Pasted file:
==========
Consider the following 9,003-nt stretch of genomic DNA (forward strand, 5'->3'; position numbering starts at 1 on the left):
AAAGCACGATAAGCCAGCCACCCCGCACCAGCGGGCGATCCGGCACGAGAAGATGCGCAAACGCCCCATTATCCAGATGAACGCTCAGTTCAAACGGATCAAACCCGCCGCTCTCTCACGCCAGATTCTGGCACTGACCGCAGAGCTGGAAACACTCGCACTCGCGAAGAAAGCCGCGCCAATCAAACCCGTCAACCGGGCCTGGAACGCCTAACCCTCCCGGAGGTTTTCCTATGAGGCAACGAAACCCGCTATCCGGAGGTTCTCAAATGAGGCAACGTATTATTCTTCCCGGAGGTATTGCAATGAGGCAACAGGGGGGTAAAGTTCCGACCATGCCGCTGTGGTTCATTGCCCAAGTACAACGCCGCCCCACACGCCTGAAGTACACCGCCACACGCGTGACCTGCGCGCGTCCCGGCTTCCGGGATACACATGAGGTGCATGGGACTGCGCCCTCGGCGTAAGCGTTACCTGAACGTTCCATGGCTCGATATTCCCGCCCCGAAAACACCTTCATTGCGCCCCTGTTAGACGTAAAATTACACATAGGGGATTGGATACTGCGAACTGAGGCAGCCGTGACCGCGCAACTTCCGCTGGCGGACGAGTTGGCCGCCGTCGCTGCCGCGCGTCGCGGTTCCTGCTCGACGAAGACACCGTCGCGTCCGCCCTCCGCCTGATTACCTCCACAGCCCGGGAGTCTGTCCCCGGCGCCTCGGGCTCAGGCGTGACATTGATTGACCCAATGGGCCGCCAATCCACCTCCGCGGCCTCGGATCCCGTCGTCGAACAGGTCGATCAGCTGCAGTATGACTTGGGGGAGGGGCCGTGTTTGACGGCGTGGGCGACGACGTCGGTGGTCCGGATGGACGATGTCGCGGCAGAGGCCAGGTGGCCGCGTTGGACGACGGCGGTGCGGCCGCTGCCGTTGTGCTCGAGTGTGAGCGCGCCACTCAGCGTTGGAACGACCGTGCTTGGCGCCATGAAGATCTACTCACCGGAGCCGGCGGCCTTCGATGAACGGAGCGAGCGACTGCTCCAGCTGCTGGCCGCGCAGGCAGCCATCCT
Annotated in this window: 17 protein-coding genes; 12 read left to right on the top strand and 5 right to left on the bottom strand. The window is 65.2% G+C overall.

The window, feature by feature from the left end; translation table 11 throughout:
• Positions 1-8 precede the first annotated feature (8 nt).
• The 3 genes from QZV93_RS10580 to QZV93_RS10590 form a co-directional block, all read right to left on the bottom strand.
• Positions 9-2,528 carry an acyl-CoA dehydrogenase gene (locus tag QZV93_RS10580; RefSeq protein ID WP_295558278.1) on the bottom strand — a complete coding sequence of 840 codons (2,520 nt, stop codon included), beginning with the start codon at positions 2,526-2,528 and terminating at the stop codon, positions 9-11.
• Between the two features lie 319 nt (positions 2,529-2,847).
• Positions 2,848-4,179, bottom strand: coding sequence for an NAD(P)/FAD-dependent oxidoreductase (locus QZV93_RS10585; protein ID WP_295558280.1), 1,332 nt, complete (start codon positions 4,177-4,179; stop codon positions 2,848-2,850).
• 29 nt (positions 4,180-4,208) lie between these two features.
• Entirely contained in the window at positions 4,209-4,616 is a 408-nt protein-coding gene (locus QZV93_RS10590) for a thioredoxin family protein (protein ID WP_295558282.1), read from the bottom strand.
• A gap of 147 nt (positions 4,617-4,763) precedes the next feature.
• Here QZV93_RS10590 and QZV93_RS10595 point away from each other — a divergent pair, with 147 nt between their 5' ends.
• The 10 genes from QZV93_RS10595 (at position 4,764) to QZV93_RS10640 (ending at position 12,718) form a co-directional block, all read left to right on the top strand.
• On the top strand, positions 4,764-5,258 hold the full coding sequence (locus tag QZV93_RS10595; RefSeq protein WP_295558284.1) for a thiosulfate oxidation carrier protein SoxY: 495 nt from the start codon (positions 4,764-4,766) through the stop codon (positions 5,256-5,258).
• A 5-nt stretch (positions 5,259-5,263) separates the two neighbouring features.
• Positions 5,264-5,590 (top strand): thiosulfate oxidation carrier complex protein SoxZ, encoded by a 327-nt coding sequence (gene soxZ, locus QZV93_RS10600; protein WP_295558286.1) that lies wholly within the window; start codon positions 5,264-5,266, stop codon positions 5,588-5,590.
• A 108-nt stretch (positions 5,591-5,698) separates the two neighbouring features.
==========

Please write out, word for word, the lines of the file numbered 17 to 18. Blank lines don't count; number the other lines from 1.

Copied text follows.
• Positions 5,264-5,590 (top strand): thiosulfate oxidation carrier complex protein SoxZ, encoded by a 327-nt coding sequence (gene soxZ, locus QZV93_RS10600; protein WP_295558286.1) that lies wholly within the window; start codon positions 5,264-5,266, stop codon positions 5,588-5,590.
• A 108-nt stretch (positions 5,591-5,698) separates the two neighbouring features.